Sergei Prokofiev (1891 — 1953)
Prokofiev’s first symphony is an unlikely piece of music to emerge in 1917, the year of the Russian Revolution. It’s also a surprising addition to a Russian tradition that had in recent years been leaning towards full-blooded and folkloric wildness such as Stravinsky’s Rite of Spring and Prokofiev’s own barbaric Scythian Suite. The Classical Symphony is, according to Prokofiev, what Haydn would have written if he were alive then. Graceful and smiling, highly tonal and formally structured, the work is also inflected with light and shade and Haydn’s beloved dynamic contrasts.
Germaine Taillefere (1892 —1983)
A star graduate of the Paris Conservatoire, Tailleferre was from around 1907 immersed in the intellectual ferment of Montmartre and Montparnasse, counting its leading artists, writers and musicians among her friends. In 1920 she became a member of Les Six, a loosely-allied group of composers that included Georges Auric, Louis Durey Arthur Honegger, Darius Milhaud, and Francis Poulenc.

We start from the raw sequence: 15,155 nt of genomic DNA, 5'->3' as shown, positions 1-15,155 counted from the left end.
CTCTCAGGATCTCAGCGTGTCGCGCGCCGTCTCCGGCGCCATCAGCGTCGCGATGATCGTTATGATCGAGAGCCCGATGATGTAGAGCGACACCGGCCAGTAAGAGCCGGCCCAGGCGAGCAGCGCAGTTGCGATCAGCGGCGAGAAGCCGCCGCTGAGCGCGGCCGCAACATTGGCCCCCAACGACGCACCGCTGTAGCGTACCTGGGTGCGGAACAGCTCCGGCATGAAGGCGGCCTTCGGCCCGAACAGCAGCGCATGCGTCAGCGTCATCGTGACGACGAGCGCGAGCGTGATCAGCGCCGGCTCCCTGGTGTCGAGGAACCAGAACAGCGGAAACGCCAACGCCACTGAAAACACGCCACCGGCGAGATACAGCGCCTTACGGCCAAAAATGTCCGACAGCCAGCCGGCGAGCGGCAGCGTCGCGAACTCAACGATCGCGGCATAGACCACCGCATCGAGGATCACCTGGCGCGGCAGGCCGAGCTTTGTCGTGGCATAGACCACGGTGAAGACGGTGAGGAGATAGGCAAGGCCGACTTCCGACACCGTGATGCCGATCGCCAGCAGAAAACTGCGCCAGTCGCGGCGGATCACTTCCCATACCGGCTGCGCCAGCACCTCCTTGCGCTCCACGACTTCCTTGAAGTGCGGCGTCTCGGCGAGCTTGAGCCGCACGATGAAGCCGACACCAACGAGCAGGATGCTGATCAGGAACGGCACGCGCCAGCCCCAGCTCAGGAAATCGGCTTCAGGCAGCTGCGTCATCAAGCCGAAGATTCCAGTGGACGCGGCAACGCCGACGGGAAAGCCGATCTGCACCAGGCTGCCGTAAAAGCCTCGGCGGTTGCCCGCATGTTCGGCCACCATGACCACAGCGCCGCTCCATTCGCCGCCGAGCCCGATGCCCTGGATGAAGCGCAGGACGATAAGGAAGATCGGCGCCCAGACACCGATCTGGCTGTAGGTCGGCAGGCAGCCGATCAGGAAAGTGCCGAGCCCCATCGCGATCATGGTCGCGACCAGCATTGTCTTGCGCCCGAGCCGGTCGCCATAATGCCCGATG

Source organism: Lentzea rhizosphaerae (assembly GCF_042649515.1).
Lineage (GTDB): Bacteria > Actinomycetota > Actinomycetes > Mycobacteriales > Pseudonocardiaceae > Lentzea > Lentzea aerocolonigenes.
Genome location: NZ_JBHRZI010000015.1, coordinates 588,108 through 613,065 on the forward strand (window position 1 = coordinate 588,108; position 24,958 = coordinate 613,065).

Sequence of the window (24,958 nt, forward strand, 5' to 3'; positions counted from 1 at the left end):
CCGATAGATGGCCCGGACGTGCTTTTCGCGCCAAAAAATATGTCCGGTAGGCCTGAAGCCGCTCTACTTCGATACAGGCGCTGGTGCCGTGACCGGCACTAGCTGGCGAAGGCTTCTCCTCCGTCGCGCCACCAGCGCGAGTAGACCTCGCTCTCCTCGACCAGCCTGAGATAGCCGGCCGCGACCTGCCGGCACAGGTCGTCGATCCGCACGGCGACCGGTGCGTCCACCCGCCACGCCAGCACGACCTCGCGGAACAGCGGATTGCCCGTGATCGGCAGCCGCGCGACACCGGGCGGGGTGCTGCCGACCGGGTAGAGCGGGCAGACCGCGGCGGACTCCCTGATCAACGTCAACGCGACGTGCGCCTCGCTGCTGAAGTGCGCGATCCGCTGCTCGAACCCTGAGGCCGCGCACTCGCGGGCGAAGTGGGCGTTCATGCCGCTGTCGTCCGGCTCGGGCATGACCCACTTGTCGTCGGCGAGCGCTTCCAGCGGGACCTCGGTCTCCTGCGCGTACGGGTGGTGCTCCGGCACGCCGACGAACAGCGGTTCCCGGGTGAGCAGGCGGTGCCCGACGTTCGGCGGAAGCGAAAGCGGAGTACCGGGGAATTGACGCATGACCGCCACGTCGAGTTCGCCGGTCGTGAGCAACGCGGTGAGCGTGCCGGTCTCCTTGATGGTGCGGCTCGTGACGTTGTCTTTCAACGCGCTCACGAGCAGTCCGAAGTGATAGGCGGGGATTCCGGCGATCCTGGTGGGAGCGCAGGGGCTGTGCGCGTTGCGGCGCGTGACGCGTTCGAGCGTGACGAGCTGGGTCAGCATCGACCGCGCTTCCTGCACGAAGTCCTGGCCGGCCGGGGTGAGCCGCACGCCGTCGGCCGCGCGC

Her piano concerto absolutely sparkles with joy. Like the Prokofiev work on this programme, it also pays homage to earlier music. In Tailleferre’s work, it’s Bach’s third Brandenburg Concerto, which is hinted at in the piano’s busy semiquaver lines and the fugal patterns in the third movement.
Ludwig van Beethoven (1770 - 1827)
Symphony No. 9 in D Minor
The model for later composers who deconstruct others’ work — a feature of this Orchestra Wellington Season — Beethoven deconstructs then reconstructs music itself. The symphony begins with the most simple possible iteration of its key, D minor, simply jumping down the notes of the chord as though uncertain how to proceed. The scherzo tackles the same problem: that D chord, this time in octave leaps on a dotted triplet rhythm and leading to a completely different solution. The fourth movement quotes the main themes of the preceding movements and rejects them, again as though uncertain how to proceed. Each time it expands into the most gloriously rich music, loaded with melodic ideas until Beethoven plays his final symphonic card — the introduction of a choir and vocal soloists. At the time it was a startling innovation, but Beethoven wanted the human voice to convey the ecstatic mood and universal ideals of Schiller’s Ode to Joy, a poem which had resonated so strongly with him over decades since he first encountered it in 1785.